How To Store Cooked Rice

Discussion
  • Have leftover rice but not sure what to do?  Simply freeze rice in airtight containers and enjoy them later on.  It’s the best method.

    How To Store Cooked Rice (Keeping your rice moist, fresh, and delicious) | Easy Japanese Recipes at JustOneCookbook.com

    I often get questions from readers about how I store cooked rice.  I usually make extra rice so that we always have some extra cooked rice ready at hand.  What’s the best way to store cooked rice?

    4 Ways To Store Cooked Rice

    When you end up with extra rice in your rice cooker after a meal, you have several options to store it.

    Option A: Keep in your rice cooker with “keep warm” function on.
    Option B: Keep at room temperature.
    Option C: Store in your refrigerator.
    Option D: Store in your freezer.

    Which option do you normally use?  From my experience, freezing the rice is the best way to store cooked rice, and I freeze cooked rice even if I plan to use it the next day.  Here’s why.

    3 Reasons Why You Freeze Rice

    1. Stay Moist, Fresh, and Delicious

    There are many Japanese articles online that prove frozen then reheated rice tastes the best (by testing different storage methods).  You might have tried to refrigerate rice, but the texture becomes hard and dry.  Unless you have plans to make fried rice next few days, refrigerated leftover rice doesn’t taste good, even on the next day!

    With the freezing method, pack up the freshly cooked rice with steam (moist) in an airtight container and close the lid immediately.  So when you reheat the frozen rice, it’s moist, fresh, and delicious just like freshly cooked rice!

    2. Store Up To 1 Month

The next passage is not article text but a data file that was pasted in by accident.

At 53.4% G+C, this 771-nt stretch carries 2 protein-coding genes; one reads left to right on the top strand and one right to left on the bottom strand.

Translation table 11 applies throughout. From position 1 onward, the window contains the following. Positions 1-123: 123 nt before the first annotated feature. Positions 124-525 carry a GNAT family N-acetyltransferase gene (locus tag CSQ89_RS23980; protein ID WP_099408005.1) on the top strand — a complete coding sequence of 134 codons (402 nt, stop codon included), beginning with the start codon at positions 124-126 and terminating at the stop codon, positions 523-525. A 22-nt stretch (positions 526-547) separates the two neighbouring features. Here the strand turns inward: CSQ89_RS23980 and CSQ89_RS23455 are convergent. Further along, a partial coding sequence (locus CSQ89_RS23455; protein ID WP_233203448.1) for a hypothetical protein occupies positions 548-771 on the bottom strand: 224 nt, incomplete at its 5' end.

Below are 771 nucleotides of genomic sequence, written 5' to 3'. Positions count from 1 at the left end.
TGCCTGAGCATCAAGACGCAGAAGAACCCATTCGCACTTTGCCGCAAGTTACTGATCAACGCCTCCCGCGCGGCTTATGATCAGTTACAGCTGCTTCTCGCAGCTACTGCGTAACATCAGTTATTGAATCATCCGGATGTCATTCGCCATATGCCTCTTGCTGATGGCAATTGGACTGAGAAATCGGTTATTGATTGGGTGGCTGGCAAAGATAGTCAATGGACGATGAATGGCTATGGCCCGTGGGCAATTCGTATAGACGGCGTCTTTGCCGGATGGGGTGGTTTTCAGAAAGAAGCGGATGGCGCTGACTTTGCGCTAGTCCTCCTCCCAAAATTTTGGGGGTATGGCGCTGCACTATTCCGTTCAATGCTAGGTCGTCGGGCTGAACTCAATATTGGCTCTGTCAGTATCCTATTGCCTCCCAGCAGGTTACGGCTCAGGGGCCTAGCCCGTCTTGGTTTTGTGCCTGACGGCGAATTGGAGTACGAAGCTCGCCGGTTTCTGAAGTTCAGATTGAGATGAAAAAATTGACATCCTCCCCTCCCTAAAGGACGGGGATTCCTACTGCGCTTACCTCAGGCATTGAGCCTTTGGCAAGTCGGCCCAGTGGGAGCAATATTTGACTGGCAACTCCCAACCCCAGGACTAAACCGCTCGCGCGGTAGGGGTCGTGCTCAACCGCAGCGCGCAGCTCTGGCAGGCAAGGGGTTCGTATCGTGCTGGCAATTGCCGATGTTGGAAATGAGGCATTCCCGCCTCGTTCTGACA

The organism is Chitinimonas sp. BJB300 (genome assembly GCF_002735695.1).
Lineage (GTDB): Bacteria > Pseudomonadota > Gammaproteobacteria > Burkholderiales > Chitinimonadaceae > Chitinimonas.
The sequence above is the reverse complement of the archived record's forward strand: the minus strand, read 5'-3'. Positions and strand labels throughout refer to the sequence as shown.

The freezing method allows you to store the cooked rice up to 1 month, so you don’t feel obligated to use it immediately or 2-3 days.  Here’s the comparison with other methods.

    Option A (rice cooker): Up to 3 hours (best quality) to 1 day.
    Option B (room temperature): Up to 6 hours (summer) to 1 day (winter).
    Option C (refrigerator): 3 days.
    Option D (freezer): Up to 1 month.

    3. Save Money & Time

    If you eat rice almost every day like my family and you cook for just 1 or 2 person, cooking rice every day may not make sense.  It’s great that you can eat the freshly cooked rice, but it does not save your money and time.

    Therefore, I highly recommend making extra rice and freeze it.  That way, you can just cook rice when you are running out of the frozen rice.

    How To Freeze Rice

    How To Freeze Rice (Keeping your rice moist, fresh, and delicious) | Easy Japanese Recipes at JustOneCookbook.com

    1.Get Airtight Containers with a Steam Vent

    First thing first, you will need airtight containers.  You’ll need a glass container with a vented lid that allows you to microwave with the lid on to keep the moisture.  Pyrex sells the glass containers with regular lid, but you can purchase lids with a built-in steam vent separately.

    How To Freeze Rice (Keeping your rice moist, fresh, and delicious) | Easy Japanese Recipes at JustOneCookbook.com